Enel, gone with the wind in the US

Enel, gone with the wind in the US

The American prairies are windy places and EGP can see their potential both for generating clean energy and fostering sustainable development in the local communities  

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There are as many words for wind in Illinois as there are for snow in Lapland according to the great American author David Foster Wallace, who grew up on the vast prairies of the Midwest. Wind is such a constant presence in “The Prairie State,” as Illinois is known, that Wallace claimed the locals didn’t even bother combing their hair.

Harnessing the power of nature to drive sustainable development seems like a natural choice for the local energy system. And that is just what we are going to do: on 9 April, in fact, our subsidiary Enel Green Power North America started construction work on the HillTopper wind farm, our Group’s first in Illinois, where the long list of names for wind now includes Enel.

 

Enel Green Power on the prairies

The wind farm will have a capacity of 185 MW, of which 100 MW will be used to supply the General Motors plants in the neighbouring states of Indiana and Ohio, with a further 17 MW going to news and data giant Bloomberg. Thanks to two long-term power purchase agreements (PPAs), our energy will allow both groups to achieve their environmental goals of meeting 100% of their electricity needs from renewable sources by 2050 and 2025 respectively. The wind farm is scheduled to go into operation by the end of the year and, once up to capacity, will generate around 570 GWh annually.

“The start of construction of HillTopper is a new milestone for our growth in the US renewable energy market and the PPAs with Bloomberg LP and General Motors are testament to the appeal of our customised renewable energy solutions to large corporate customers. Through these agreements, our customers gain access to affordable clean energy that supports their renewable goals, while also meeting their business objectives, and in return Enel is able to maintain long-term revenue certainty”

– Antonio Cammisecra, CEO Enel Green Power

 

Environmental and social sustainability together

HillTopper is just the latest Enel Green Power project in North America: our total installed power capacity, spread over 100 hydroelectric, wind, geothermal and solar facilities, is in excess of 4.2 GW, of which 1.2 GW went to the grid alone last year. In 2017, we were the fastest growing renewables company in the US and we are now also the largest wind farm operator in Kansas and Oklahoma, two other wind-rich prairie states.  

We set that record in Oklahoma in January when the opening of the 298 MW Thunder Ranch and 300 MW Red Dirt plants brought the number of our wind farms to 10 with a total power capacity of over 1,700 MW.

Thunder Ranch and Red Dirt are examples of how our commitment to sustainability goes beyond merely protecting the environment through using renewable sources, and also extends to social factors that touch the local communities. The construction and opening of the plants are flanked by programmes that include recycling wood and other materials used, road maintenance work and financial support for such activities as the work of the fire service.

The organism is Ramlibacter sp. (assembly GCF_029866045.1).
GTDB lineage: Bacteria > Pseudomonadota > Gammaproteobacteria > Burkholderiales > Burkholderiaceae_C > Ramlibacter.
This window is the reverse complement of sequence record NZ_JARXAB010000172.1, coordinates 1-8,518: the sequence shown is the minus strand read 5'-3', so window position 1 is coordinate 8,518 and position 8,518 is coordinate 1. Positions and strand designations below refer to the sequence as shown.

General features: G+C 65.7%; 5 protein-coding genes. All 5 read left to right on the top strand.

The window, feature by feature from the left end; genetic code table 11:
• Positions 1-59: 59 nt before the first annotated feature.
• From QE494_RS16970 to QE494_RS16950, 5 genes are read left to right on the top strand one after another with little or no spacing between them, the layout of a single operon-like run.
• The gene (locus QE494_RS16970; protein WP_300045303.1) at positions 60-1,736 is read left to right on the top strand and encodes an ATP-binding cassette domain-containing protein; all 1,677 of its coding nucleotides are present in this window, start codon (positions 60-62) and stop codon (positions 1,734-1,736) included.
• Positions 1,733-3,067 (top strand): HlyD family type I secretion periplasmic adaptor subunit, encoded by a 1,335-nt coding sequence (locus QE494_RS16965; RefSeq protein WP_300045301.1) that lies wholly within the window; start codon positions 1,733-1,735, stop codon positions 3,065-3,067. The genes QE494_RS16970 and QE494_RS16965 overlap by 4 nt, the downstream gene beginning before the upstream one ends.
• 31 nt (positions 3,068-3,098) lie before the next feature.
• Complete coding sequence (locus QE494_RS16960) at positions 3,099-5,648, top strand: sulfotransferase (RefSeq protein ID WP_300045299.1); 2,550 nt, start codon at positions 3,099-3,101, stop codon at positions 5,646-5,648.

We presented the Red Dirt wind farm on 7 April by hosting an Open Plant event during which the EGP staff and the local residents, children included, gathered at the site for a barbecue, music and, of course, kite-flying. The get-together also gave the surrounding community a chance to get to learn more about wind power and its advantages for the environment and local economy.

“I believe it is important for Enel Green Power to initiate and support this type of event in our local communities. It’s a great chance to demonstrate to people here that we are part of this local community”

– Mark McMillin, Red Dirt Site Supervisor, Enel Green Power

Thunder Ranch, on the other hand, is EGP’s first North American wind farm to incorporate a photovoltaic system capable of powering site operations and maintenance work. This is yet another example of how different types of renewables can be integrated, very much as was the case with the Stillwater geothermal-solar site (in Nevada) and the Cove Fort geothermal-hydroelectric plant (in Utah).

 

Young designers

Oklahoma’s wind and EGP have come together on other sustainable development projects, not least the Oklahoma KidWind Challenge: a competition in which middle and high school student teams designed and built wind turbines before testing them in a real wind tunnel. The students were given guided interactive tours of laboratories and had meetings about renewable resources, professions in the sector and their value to Oklahoma’s economy.

“The events organised as part of KidWind are an incredible way of teaching the new generations about the importance of producing and consuming renewable energy. EGP is always looking for ways of reinvesting in the communities it is involved with and we are proud to be part of this educational initiative”

– Marcus Krembs, Head of Sustainability, Enel Green Power North America

EGP sponsored the challenge for the second year running as a way of spreading the renewables culture, particularly to future generations, as well as supporting interested students and helping them develop skills that will be useful on the jobs market.  

The winners will go on to the national finals, which take place in May during the annual AWEA Windpower Conference in Chicago (Illinois), with the Prairie State once again acting as the standard-bearer for our commitment to a sustainable future.  

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